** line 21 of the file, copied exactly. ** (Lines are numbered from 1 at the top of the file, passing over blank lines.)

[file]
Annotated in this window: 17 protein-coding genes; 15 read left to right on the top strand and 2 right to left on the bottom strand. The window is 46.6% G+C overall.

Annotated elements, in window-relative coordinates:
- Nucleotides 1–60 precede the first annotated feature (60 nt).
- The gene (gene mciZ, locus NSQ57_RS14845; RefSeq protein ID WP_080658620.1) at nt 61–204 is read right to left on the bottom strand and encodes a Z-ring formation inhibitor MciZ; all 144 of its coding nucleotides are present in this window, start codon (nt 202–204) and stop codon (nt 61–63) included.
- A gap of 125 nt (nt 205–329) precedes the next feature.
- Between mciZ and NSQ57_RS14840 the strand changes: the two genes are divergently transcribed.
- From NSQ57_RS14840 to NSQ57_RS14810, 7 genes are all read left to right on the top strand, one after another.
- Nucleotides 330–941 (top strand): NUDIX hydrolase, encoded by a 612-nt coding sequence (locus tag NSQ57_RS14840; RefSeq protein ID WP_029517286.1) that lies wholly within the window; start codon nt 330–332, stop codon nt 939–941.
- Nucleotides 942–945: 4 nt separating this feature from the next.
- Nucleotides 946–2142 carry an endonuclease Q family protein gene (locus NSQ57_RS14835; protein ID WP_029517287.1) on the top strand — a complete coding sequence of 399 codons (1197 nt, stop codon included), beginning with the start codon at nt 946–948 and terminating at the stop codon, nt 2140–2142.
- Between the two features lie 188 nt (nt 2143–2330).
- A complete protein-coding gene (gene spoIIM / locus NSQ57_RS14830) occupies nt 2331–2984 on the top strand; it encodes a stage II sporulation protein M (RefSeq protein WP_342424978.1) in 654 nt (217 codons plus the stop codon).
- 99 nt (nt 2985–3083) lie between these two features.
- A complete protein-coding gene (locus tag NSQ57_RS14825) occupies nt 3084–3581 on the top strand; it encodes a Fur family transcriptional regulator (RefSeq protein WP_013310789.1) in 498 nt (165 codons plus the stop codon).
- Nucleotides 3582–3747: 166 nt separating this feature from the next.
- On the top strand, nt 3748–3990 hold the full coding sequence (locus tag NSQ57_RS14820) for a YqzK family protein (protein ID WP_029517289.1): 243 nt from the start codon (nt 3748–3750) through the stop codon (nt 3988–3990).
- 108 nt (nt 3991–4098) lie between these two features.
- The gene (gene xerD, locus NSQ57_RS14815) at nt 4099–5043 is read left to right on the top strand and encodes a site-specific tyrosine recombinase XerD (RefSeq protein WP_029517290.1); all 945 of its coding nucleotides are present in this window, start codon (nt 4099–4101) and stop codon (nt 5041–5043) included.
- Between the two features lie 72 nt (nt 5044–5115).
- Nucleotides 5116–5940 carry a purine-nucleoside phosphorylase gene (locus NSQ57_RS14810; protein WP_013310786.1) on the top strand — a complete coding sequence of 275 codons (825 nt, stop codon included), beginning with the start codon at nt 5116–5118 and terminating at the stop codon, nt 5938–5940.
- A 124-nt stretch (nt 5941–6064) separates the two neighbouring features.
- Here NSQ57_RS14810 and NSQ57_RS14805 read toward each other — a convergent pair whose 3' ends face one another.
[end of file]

- A 124-nt stretch (nt 5941–6064) separates the two neighbouring features.